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Format for PGA Tour’s The American Express event in Palm Springs

The first PGA Tour event of 2022 in the Continental US is a bit different than your average weekly tournament. Here’s how The American Express works.

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Playing a PGA Tour event across three courses, having each pro golfer paired with an amateur, and having players teeing off on both No. 1 and No. 10 on each course makes The American Express in Palm Springs this weekend one of the more unusual tournaments of the year.

You’ll see celebrities. You’ll see CEO’s of companies that paid plenty of money to play three rounds of golf. You’ll also see long rounds when some hacker you’ve never heard of is laying four from behind a cactus, and remains 220 yards from the green.

But if you’re curious, here’s how all of it works.

The Format

Instead of the usual Tour event where players are all on one course and there’s a cut after 36 holes, this event has a cut after 54 holes and players will play three tracks once each on Thursday, Friday, and Saturday. The three courses are La Quinta Country Club, the PGA West Nicklaus Course (a Golden Bear design), and the PGA West Stadium Course.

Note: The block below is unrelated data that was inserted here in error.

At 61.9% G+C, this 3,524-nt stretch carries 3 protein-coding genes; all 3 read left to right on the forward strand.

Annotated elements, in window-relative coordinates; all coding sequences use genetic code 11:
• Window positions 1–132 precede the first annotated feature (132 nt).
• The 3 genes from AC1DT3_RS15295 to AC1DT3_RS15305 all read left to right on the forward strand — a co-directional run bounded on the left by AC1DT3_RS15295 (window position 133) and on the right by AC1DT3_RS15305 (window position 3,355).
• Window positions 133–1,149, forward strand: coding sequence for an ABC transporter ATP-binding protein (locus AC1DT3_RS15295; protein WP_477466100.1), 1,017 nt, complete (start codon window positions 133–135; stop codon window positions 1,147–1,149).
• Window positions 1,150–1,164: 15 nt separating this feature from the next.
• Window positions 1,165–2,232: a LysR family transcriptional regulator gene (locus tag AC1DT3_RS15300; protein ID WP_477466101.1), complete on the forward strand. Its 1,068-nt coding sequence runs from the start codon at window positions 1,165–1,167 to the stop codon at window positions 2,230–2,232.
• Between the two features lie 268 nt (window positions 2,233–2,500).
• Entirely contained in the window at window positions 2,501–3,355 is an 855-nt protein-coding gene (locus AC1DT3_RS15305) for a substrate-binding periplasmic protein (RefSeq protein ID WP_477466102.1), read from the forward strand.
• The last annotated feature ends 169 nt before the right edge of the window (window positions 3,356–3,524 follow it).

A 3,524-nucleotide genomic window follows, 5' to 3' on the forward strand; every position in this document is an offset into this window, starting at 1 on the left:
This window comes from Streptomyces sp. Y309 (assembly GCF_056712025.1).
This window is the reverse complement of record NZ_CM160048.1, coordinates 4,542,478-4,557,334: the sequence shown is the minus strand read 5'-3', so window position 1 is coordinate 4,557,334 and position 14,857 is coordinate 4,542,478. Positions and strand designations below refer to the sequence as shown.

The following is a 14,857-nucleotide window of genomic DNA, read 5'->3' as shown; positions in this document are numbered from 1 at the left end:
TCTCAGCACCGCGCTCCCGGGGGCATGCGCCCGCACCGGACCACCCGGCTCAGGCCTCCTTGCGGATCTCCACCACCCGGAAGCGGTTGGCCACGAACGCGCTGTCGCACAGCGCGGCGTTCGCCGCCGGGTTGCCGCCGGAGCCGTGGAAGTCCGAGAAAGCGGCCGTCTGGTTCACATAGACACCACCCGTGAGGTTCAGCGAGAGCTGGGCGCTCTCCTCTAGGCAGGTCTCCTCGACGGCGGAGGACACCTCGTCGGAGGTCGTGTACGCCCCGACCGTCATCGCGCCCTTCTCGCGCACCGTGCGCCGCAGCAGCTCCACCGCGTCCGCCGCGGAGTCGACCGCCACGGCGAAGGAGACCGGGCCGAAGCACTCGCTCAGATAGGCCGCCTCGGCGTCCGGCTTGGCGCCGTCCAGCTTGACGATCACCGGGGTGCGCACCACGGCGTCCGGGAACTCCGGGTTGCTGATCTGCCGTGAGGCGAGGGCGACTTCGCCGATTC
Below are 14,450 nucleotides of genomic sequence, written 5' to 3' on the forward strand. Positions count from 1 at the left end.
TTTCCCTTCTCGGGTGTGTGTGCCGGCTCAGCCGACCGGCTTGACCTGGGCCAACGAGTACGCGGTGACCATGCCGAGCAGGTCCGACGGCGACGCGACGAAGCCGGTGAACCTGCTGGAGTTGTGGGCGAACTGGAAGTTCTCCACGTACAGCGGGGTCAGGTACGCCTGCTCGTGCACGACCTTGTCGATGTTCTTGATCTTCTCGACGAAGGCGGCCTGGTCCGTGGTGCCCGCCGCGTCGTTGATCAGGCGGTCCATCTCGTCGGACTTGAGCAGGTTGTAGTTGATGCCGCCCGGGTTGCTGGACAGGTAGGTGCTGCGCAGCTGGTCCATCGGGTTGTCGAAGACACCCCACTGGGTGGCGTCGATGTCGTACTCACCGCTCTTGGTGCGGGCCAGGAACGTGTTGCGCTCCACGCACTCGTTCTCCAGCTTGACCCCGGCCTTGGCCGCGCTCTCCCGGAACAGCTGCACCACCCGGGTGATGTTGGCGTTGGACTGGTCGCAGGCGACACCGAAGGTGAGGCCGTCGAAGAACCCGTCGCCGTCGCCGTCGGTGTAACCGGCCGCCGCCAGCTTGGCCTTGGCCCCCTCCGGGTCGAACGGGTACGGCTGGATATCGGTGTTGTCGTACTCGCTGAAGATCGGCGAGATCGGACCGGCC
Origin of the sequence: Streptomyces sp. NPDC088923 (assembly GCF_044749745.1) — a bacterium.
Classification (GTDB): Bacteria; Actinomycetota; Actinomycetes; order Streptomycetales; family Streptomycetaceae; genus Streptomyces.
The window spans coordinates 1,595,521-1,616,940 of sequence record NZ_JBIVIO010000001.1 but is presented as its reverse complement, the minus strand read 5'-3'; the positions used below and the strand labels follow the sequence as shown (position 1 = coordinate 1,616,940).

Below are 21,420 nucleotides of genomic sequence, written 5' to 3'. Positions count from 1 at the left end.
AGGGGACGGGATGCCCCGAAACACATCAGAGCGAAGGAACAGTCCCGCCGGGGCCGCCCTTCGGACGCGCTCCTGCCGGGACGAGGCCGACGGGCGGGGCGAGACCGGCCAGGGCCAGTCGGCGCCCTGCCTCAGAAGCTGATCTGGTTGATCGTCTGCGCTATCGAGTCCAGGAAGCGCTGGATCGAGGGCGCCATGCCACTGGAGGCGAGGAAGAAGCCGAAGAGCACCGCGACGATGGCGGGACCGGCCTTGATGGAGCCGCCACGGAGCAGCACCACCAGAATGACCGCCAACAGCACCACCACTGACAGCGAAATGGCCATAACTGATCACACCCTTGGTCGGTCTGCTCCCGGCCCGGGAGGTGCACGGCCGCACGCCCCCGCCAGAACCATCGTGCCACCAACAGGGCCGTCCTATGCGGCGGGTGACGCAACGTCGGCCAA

The Stadium Course is a Pete Dye design that’s much more difficult than the other two, and the 65 players plus ties that make the cut after play on Saturday will have one more round at Stadium on Sunday to determine the winner.

Players will need plenty of birdies at at La Quinta and Nicklaus, as the winner this weekend likely needs to shoot -28 or better across 72 holes even while playing Stadium twice. And if there’s a place on the PGA Tour where you might see a round of 60 or better, it’s at La Quinta or Nicklaus.

The Amateurs

Each PGA pro is paired with an amateur golfer, but they are not a team in anyway unlike you’ll see at the Pebble Beach Pro-Am or some other events. Despite playing right next to the pros, the amateurs are competing as if this was the annual member tournament at their local country club.

The amateurs are competing for two trophies: There’s a gross and a net competition. The gross winner is the amateur player with the lowest score after 54 holes. The net competition is for the player with the lowest score that includes their golf handicap, which is designed to make things more even for golfers of different skill levels.

How do players know what their handicap is? They report their scores after playing at least three rounds of golf that can be competitive or not, and an online calculator does the rest.

If the amateurs score well enough to actually make the cut with their gross score, well, tough cookies. They’re still not playing on Sunday.